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Fowler Associates Labs

 

 

Static Fire Stories Articles & Technical Papers Current News

Response to Steve Fowler's Paper "Electrical Hazard"

by Bill Klein

Electrical Hazard
click here to view Steve's original paper

Your technical note entitled "Electrical Hazard" contains useful compilation of information regarding shock hazards. Unfortunately, it contains an error which also is significant from a technical standpoint, although probably not of much practical significance. You stated, quoting directly from the Merck Manual that body resistance to the flow of electricity can be expressed as a function of skin resistance, which is essentially true since most of the resistance of the body resides in the skin, but went on to say the unit of resistance is ohms per square cm. This is wrong. The usually quoted handbook figure for skin (body) resistance is based on a contact area of 1cm2 but to be dimensionally correct it must be expressed as ohms-cm2 not as ohms/cm2. Clearly, a larger area has lower resistance than a smaller one, other things being equal, which of course they almost never are. We might alternately use conductivity rather than resistivity, expressing conductivity as Siemens/cm2 in that most engineers are more comfortable with resistivity.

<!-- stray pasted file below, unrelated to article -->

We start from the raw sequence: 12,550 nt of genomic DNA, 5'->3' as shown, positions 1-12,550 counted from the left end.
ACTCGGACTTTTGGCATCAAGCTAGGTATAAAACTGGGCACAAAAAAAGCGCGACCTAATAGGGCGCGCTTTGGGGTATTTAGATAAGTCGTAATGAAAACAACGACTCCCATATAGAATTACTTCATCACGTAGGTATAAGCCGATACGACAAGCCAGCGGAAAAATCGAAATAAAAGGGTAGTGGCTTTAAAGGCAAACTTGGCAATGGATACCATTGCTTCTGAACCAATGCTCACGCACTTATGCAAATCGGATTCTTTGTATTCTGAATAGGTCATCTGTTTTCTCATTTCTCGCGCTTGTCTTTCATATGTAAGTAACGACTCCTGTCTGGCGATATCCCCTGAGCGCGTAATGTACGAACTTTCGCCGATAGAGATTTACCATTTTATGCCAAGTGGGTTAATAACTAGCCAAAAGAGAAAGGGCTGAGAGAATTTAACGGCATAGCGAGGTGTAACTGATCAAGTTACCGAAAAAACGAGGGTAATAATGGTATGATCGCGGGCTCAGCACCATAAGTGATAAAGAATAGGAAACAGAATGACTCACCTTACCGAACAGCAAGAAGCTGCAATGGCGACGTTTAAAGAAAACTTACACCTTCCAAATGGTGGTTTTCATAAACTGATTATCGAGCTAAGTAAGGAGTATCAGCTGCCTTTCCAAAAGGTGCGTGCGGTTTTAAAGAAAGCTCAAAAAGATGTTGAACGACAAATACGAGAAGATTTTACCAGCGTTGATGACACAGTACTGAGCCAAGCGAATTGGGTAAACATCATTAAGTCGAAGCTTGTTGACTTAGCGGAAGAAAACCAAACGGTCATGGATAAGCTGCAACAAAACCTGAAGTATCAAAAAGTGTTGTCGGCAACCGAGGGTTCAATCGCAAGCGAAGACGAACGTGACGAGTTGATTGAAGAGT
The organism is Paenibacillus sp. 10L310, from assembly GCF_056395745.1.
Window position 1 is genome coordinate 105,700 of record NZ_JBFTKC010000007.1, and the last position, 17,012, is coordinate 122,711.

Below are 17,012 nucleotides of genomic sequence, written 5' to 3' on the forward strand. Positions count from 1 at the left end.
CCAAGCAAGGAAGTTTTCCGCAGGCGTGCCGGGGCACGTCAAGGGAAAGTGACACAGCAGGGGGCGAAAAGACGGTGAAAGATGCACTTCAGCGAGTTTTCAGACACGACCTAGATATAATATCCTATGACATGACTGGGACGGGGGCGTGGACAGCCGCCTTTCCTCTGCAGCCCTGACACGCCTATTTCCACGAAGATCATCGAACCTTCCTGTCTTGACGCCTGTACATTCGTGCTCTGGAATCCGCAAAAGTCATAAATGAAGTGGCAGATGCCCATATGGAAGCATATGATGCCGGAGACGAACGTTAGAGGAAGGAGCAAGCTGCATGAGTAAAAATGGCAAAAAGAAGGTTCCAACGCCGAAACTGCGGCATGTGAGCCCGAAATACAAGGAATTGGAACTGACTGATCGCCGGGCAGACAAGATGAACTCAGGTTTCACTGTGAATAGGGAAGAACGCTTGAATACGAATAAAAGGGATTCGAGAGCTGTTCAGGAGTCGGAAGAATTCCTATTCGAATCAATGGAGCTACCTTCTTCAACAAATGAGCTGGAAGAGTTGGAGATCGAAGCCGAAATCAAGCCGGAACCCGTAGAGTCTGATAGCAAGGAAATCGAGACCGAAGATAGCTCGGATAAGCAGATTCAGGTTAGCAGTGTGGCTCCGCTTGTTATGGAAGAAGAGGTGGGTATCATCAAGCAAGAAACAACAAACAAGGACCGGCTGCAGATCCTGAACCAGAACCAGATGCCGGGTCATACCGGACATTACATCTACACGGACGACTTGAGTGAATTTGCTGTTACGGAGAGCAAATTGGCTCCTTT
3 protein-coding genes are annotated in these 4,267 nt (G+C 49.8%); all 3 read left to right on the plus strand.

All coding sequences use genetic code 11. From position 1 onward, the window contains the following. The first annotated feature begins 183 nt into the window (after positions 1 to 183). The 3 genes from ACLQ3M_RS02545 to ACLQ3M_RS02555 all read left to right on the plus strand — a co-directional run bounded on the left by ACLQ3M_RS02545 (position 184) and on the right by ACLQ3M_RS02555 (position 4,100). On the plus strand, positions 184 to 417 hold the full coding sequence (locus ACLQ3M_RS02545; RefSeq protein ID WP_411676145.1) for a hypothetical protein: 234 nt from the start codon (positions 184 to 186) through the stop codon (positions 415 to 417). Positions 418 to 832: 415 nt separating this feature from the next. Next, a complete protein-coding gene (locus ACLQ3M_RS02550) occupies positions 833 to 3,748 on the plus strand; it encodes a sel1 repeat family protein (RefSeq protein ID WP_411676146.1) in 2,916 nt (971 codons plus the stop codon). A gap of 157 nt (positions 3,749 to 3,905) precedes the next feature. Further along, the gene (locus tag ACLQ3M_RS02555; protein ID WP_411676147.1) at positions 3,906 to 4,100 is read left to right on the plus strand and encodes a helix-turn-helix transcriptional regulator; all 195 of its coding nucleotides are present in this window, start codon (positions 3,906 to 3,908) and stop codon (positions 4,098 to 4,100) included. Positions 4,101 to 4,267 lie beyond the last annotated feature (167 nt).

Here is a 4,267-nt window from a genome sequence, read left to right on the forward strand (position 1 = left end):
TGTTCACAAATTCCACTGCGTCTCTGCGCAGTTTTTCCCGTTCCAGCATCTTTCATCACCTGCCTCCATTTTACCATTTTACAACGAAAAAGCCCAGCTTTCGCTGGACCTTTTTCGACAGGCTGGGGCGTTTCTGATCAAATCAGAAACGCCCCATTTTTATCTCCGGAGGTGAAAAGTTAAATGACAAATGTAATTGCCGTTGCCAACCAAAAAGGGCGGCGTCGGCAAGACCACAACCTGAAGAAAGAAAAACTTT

All of this is rather academic since skin contact areas are not usually very well defined and do not vary widely (not counting sitting in the bath tubs) but the range of inherent skin conductivities varies tremendously, a factor of thousands as pointed out in your article. Earlier editions of the Merck Manual apparently recognized this and spoke of skin and membrane resistances in ohms without explicitly considering contact areas. Later editions added the terms ohms/cm2, possibly as a result of criticism for incomplete definition but mixed up the dimensions to replace a somewhat vague characterization with an incorrect one. This is inexcusable for MDs but not EEs.

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